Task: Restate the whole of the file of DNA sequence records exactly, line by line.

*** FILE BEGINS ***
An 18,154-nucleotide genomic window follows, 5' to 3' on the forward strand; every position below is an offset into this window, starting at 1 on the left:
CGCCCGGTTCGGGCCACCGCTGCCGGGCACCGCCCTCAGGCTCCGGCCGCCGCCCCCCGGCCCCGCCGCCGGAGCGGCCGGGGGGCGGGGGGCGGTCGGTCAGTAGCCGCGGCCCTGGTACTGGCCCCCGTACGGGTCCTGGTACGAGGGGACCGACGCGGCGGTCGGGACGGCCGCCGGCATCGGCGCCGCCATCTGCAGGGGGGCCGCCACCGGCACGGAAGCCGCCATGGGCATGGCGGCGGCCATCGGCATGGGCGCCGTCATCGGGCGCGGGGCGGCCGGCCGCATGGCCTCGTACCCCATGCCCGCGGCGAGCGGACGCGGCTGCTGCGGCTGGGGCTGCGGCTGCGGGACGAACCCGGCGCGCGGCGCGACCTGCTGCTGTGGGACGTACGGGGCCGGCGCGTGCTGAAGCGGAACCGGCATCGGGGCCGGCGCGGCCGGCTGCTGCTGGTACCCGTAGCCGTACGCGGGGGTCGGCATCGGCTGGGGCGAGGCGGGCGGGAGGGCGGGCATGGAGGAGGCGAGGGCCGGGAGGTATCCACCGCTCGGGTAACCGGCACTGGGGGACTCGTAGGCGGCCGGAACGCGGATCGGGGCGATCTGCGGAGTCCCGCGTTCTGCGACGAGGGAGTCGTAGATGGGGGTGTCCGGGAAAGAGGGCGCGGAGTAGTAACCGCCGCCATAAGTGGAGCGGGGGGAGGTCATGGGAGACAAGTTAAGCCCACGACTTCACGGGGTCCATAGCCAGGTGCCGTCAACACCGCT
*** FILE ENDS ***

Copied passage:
An 18,154-nucleotide genomic window follows, 5' to 3' on the forward strand; every position below is an offset into this window, starting at 1 on the left:
CGCCCGGTTCGGGCCACCGCTGCCGGGCACCGCCCTCAGGCTCCGGCCGCCGCCCCCCGGCCCCGCCGCCGGAGCGGCCGGGGGGCGGGGGGCGGTCGGTCAGTAGCCGCGGCCCTGGTACTGGCCCCCGTACGGGTCCTGGTACGAGGGGACCGACGCGGCGGTCGGGACGGCCGCCGGCATCGGCGCCGCCATCTGCAGGGGGGCCGCCACCGGCACGGAAGCCGCCATGGGCATGGCGGCGGCCATCGGCATGGGCGCCGTCATCGGGCGCGGGGCGGCCGGCCGCATGGCCTCGTACCCCATGCCCGCGGCGAGCGGACGCGGCTGCTGCGGCTGGGGCTGCGGCTGCGGGACGAACCCGGCGCGCGGCGCGACCTGCTGCTGTGGGACGTACGGGGCCGGCGCGTGCTGAAGCGGAACCGGCATCGGGGCCGGCGCGGCCGGCTGCTGCTGGTACCCGTAGCCGTACGCGGGGGTCGGCATCGGCTGGGGCGAGGCGGGCGGGAGGGCGGGCATGGAGGAGGCGAGGGCCGGGAGGTATCCACCGCTCGGGTAACCGGCACTGGGGGACTCGTAGGCGGCCGGAACGCGGATCGGGGCGATCTGCGGAGTCCCGCGTTCTGCGACGAGGGAGTCGTAGATGGGGGTGTCCGGGAAAGAGGGCGCGGAGTAGTAACCGCCGCCATAAGTGGAGCGGGGGGAGGTCATGGGAGACAAGTTAAGCCCACGACTTCACGGGGTCCATAGCCAGGTGCCGTCAACACCGCT